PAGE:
Decca's Scriabin's Complete Works on Decca ...

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Lance
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Decca's Scriabin's Complete Works on Decca ...

Post by Lance » Wed Apr 08, 2015 1:47 am

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Decca 478 8168

Scriabin's Complete Works on 18 CDs arrived today. There are many new recordings in the box that were recorded just for this edition. The list of participants includes Aimared, Ashkenazy, Fergus-Thompson, Gergiev, Grosvenor, Horowitz [!], Kissin, Lisitsa, Maazel, Pogorelich, Richter, Szidon, and Trifonov. Near as I can find in a quick search, all are either Decca or DGG original recordings. In one instance, I see Decca borrowed at least one piece from ASV-England.

Having only auditioned some of the earliest solo piano music, I was pleasantly surprised. Of all the Russian composers, Scriabin [1872-1915] was not the highest on my list for reasons I still cannot explain. The composer only lived until he was 42, and like Beethoven, his work seems to be divided into three segments. The first period (1880s to about 1903) has the most interest for me since it is more attached to the late Romantic period. His Mazurkas actually sound like Mazurkas, and tend to be more Chopinesque in style. That is to say: less harmonic distortion.

If you have this beautiful boxed set (including booklet with all documentation and added information), you probably won't need to think about buying anything by Scriabin again. Just in a few days, I see Amazon's price has gone up about 30%. Personally, think they made a mistake in originally pricing the set.

Besides the MUSIC, another good reason for wanting the set is because of the chosen artists who provide the music.

By the way, the 18th disc is called a "bonus disc", which offers Scriabin's music across the generations including performances by legendary pianists and artists of the younger generation.
Lance G. Hill
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John F
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Re: Decca's Scriabin's Complete Works on Decca ...

Post by John F » Wed Apr 08, 2015 2:00 am

Lance wrote:If you have this beautiful boxed set (including booklet with all documentation and added information), you probably won't need to think about buying anything by Scriabin again.
On the other hand, if you're well stocked with recordings by Sofronitsky, Horowitz, and Richter, plus Scriabin's piano rolls, you may not need to think about buying that set. :mrgreen:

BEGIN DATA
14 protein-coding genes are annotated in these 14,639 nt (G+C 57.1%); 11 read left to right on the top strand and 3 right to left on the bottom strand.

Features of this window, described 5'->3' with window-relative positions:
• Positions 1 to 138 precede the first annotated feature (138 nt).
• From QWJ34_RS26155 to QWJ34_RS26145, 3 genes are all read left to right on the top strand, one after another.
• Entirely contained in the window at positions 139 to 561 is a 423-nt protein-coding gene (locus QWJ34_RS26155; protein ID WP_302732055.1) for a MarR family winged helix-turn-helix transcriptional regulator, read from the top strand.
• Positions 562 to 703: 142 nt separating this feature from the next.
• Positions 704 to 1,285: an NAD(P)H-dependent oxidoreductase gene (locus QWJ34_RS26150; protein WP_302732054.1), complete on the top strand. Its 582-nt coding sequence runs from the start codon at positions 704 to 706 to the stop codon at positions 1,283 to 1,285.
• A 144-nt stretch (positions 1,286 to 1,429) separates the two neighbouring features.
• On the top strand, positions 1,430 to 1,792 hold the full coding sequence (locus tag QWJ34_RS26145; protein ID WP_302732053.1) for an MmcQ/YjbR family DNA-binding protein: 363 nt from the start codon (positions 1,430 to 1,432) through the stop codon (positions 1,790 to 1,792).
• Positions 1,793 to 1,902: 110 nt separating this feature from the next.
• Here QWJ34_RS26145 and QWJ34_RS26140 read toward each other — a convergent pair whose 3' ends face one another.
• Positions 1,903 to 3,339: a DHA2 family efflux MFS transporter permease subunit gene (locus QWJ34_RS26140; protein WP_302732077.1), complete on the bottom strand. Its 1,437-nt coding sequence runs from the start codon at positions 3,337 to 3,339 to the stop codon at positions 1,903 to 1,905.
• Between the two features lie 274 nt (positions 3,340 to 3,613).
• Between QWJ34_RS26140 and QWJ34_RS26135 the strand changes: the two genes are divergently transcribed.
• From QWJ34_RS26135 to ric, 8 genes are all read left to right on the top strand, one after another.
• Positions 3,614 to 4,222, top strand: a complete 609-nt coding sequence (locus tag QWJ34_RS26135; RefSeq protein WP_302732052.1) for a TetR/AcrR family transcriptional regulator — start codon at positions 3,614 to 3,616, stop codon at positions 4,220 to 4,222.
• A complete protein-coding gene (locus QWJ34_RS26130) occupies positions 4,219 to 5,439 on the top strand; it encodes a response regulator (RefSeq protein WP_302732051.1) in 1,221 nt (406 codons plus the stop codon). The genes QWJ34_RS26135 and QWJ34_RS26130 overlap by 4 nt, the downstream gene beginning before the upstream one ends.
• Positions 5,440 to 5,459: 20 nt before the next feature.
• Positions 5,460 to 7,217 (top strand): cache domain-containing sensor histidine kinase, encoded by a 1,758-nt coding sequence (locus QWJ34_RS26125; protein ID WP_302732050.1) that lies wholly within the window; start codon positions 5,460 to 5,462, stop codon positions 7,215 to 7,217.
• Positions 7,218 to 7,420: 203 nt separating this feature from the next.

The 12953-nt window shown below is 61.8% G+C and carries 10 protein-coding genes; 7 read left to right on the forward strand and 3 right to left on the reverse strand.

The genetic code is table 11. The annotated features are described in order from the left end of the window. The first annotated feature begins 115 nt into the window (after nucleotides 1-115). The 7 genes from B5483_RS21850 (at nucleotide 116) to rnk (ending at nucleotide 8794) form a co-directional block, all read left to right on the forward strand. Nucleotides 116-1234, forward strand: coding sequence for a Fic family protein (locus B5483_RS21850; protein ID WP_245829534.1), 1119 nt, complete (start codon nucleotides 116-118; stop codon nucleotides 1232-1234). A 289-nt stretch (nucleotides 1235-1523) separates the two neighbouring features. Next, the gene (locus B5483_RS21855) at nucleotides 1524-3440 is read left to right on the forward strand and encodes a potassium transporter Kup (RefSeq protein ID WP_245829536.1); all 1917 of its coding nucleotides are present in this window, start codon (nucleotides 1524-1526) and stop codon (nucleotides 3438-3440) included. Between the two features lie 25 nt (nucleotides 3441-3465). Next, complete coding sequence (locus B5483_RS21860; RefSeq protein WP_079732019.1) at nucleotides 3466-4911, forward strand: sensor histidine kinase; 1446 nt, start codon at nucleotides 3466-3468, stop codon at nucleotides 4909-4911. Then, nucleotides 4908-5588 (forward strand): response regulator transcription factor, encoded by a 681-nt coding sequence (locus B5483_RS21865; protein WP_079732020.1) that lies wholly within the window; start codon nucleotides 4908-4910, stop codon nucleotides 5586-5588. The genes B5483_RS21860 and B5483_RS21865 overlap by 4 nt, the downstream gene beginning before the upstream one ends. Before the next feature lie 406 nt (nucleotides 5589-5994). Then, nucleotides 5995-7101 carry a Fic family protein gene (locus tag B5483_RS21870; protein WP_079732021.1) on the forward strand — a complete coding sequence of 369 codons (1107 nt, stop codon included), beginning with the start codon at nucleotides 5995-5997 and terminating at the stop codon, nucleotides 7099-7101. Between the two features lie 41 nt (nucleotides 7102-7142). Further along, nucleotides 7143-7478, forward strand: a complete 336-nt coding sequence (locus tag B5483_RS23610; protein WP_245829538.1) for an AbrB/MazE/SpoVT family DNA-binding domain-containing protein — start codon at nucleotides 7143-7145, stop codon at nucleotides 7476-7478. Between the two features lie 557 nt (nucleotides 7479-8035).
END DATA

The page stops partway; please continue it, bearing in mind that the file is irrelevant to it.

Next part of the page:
It's interesting that Decca chose to go beyond a bloc reissue of what it already had, and made recordings of Scriabin's lesser known or unknown piano music with the likes of Almared, Grosvenor, and Fergus-Thompson, whoever they are. I suppose Lisitska and Trifonov couldn't be talked into learning all the early stuff just to record it.

Here's Scriabin playing his Etude Op.8 No.12 on a 1910 Welte-Mignon roll, a few years before his death. There's lots more. Subject to the limitations of Welte's primitive technology, this convinces me as a performance.

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Re: Decca's Scriabin's Complete Works on Decca ...

Post by Mookalafalas » Wed Apr 08, 2015 8:19 am

Thanks for the heads up, Lance. I've been a bit curious about this box.
I went back to the first volume of Rubinstein's autobiography. He has an anecdote about being introduced to Scriabin by his (Rubinstein's) manager, who knew Rubinstein was a fan. Scriabin asked Rubinstein out for a cup of tea. However, when Scriabin asked R. who is favorite composer was, and R. replied "Brahms", Scriabin stormed out in a rage. Rubinstein was rather pissed off, but continued to play and admire Scriabin's music. They met again later, and Scriabin was a bit more reasonable.
Call me Al (cuz its my name)

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Re: Decca's Scriabin's Complete Works on Decca ...

Post by barney » Fri Apr 10, 2015 1:45 am

I hope this box comes my way. Universal send me a lot, but not everything. I've just done a feature on the Decca Mono 1944-56 set, and next am doing one on Boulez 90th anniversary set.
I've come late to Scriabin, but like him very much.
Grosvenor, if it's Benjamin, is a young English pianist who has had a meteoric rise and I'd love to hear his Scriabin.

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Re: Decca's Scriabin's Complete Works on Decca ...

Post by SONNET CLV » Mon Apr 13, 2015 7:11 pm

I received the set, which I ordered on the strength of the box claiming to be "complete". I have a bit of the "standard classics" of Scriabin in my collection, and a couple versions of the piano sonatas which I tend to enjoy, but there seems to be music here worth exploring further, if only on days when I'm feeling especially mystical or synesthetic.